Meanwhile, Burnham pursues her quest to find Spock by visiting her adoptive parents on Vulcan, a visually gorgeous trip that shows us Vulcan isn't just a desert wasteland filled with ruins (although it is also that). The city is either built on an oasis, or since it's actually raining there, might be terraformed in some capacity. Either way, it's a gateway to Burnham's childhood memories (I feel you, baby Burnham, Vulcan hand signs are hard for me too), and shows us the Amanda-Sarek relationship in action. I was particularly interested in the way they argue, logically of course, with each other, "Try again husband", and that ultimately, his best argument comes with strained, repressed emotion breaking through his voice. And Burnham does find Spock, hidden in a shrine by his mother. Unfortunately, because he's in a dissociative state, it remains impossible to gauge how good a Spock Ethan Peck might be. His famous grandfather could have passed as Vulcan, but he neither sounds, nor looks, nor acts like Spock at this point. Maybe without the beard. And to confuse matters more, he is rectonned as having a learning disability, as if being half-human hadn't come with enough of a stigma. I don't begrudge people with such disabilities some representation, but Spock was already someone people on the autism spectrum could identify with (as highlighted in the film Please Stand By), and I'm not sure there's canonical evidence to support it. I'd be more into it if it didn't feel like it existed only as the solution to the puzzle of Spock leaving nonsense coordinates behind (they were reversed). At least it sends us to Talos IV, which is exciting, although it now increasingly seems like this was the Enterprise's only adventure in Pike's 5-year mission.

Anyway, the family's decision is to deliver Spock into the hands of Section 31, who should be highly motivated to keep him alive since he has information they need. They just didn't account for the memory extractor, the same dangerous technology Luther Sloan would one day use on Deep Space Nine. This allows for more fun with Michelle Yeoh (who even gets to do kung fu, yay!) who just pulls the best expressions (after she gets hit in the stomach, after she shoots Burnham). If she helps Burnham rescue Spock, it's obviously to give Leland a black eye so that she might replace him some day, but I'm not entirely sure if her threat to him makes sense. Why would he "need her" to keep Burnham from finding out he was responsible for her biological parents' deaths? Wouldn't that instead be a reason to get her out of the way somehow? If that, since I'm not sure how damaging that would be to Leland. It will probably turn out that she's goading him into destroying his own career, but it still feels empty to me.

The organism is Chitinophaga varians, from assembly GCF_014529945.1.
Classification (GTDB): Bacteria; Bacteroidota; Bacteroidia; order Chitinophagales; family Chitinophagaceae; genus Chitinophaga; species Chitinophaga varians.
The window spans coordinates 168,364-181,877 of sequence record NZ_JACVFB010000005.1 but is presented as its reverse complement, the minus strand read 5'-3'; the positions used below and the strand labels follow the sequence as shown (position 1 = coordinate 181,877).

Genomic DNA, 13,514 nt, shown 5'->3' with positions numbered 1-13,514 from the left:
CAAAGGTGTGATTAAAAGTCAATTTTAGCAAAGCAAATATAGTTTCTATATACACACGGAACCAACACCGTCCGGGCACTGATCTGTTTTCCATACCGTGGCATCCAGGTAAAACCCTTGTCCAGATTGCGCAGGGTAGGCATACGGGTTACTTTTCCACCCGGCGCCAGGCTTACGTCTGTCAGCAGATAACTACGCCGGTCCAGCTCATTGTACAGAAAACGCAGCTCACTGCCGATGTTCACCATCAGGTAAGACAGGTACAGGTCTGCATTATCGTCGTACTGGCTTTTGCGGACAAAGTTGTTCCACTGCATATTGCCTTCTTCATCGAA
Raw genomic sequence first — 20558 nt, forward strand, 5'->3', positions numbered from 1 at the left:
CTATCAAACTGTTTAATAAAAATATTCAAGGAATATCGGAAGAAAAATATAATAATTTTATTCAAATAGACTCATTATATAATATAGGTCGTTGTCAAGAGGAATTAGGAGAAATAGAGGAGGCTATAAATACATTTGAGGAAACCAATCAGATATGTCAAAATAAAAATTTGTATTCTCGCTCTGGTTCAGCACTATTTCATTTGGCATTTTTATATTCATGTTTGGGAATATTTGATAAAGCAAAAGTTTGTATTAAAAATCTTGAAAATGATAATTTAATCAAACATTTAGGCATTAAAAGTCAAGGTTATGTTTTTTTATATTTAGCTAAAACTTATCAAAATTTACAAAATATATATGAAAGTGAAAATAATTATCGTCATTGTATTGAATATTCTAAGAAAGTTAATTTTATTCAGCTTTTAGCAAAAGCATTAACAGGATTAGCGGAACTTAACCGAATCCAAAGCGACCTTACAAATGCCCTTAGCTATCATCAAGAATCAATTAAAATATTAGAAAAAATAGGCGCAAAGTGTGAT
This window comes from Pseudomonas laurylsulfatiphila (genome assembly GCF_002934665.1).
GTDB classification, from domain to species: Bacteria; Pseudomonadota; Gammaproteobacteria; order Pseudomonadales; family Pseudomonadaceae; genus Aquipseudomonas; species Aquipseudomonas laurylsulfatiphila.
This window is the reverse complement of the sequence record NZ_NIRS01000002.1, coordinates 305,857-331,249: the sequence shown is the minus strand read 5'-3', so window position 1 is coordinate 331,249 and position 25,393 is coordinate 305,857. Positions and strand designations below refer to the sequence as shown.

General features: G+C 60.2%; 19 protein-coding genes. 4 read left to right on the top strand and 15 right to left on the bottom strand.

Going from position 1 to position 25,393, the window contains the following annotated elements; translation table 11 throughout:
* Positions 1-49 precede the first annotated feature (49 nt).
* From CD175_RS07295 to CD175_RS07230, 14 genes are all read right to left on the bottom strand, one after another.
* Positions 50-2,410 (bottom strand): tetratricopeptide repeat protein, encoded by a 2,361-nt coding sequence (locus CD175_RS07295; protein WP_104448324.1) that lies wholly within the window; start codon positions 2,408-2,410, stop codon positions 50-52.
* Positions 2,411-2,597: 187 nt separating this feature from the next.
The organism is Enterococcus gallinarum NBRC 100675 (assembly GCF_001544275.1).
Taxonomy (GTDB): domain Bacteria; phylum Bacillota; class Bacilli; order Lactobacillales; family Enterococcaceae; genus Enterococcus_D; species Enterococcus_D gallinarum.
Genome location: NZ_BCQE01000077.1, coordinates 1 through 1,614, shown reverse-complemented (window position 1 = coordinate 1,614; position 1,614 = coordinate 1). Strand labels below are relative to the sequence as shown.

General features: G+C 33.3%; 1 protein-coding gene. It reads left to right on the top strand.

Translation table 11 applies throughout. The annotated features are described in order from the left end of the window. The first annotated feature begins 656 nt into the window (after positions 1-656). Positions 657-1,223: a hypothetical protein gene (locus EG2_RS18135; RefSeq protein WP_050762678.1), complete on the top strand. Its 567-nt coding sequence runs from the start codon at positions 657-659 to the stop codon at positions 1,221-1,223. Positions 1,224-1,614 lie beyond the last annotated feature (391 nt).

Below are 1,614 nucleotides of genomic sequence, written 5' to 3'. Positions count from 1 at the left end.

LESSON: The captain piloting a shuttle into danger ahead of the ship against the crew's advice is a time-honored Starfleet tradition.

REWATCHABILITY - Medium: Necessary pieces of the larger arcs, though I find these kinds of episodes lack focus, and in this case, the episode falls apart readily under scrutiny.